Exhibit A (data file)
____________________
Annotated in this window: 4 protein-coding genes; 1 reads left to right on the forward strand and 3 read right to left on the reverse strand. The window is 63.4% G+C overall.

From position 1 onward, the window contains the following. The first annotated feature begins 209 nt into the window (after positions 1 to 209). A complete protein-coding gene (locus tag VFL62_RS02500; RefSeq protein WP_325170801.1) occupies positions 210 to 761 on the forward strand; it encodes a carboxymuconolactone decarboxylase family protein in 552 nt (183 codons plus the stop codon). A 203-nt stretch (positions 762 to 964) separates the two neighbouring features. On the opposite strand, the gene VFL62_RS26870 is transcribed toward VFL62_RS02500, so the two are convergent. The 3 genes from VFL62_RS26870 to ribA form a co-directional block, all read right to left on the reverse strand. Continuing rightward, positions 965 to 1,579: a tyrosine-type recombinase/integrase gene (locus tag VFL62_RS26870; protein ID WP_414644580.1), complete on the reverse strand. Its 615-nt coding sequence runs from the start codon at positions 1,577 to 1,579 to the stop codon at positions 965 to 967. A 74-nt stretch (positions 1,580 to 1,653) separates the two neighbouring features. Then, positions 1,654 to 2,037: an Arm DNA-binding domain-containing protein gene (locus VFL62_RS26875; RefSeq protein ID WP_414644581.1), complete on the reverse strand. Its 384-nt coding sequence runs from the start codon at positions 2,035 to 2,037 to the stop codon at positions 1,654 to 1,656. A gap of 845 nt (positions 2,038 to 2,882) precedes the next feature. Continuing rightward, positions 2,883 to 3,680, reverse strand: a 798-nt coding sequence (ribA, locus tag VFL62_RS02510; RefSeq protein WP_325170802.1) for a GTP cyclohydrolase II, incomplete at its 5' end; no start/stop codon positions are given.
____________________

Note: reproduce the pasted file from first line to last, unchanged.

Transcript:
Annotated in this window: 4 protein-coding genes; 1 reads left to right on the forward strand and 3 read right to left on the reverse strand. The window is 63.4% G+C overall.

From position 1 onward, the window contains the following. The first annotated feature begins 209 nt into the window (after positions 1 to 209). A complete protein-coding gene (locus tag VFL62_RS02500; RefSeq protein WP_325170801.1) occupies positions 210 to 761 on the forward strand; it encodes a carboxymuconolactone decarboxylase family protein in 552 nt (183 codons plus the stop codon). A 203-nt stretch (positions 762 to 964) separates the two neighbouring features. On the opposite strand, the gene VFL62_RS26870 is transcribed toward VFL62_RS02500, so the two are convergent. The 3 genes from VFL62_RS26870 to ribA form a co-directional block, all read right to left on the reverse strand. Continuing rightward, positions 965 to 1,579: a tyrosine-type recombinase/integrase gene (locus tag VFL62_RS26870; protein ID WP_414644580.1), complete on the reverse strand. Its 615-nt coding sequence runs from the start codon at positions 1,577 to 1,579 to the stop codon at positions 965 to 967. A 74-nt stretch (positions 1,580 to 1,653) separates the two neighbouring features. Then, positions 1,654 to 2,037: an Arm DNA-binding domain-containing protein gene (locus VFL62_RS26875; RefSeq protein ID WP_414644581.1), complete on the reverse strand. Its 384-nt coding sequence runs from the start codon at positions 2,035 to 2,037 to the stop codon at positions 1,654 to 1,656. A gap of 845 nt (positions 2,038 to 2,882) precedes the next feature. Continuing rightward, positions 2,883 to 3,680, reverse strand: a 798-nt coding sequence (ribA, locus tag VFL62_RS02510; RefSeq protein WP_325170802.1) for a GTP cyclohydrolase II, incomplete at its 5' end; no start/stop codon positions are given.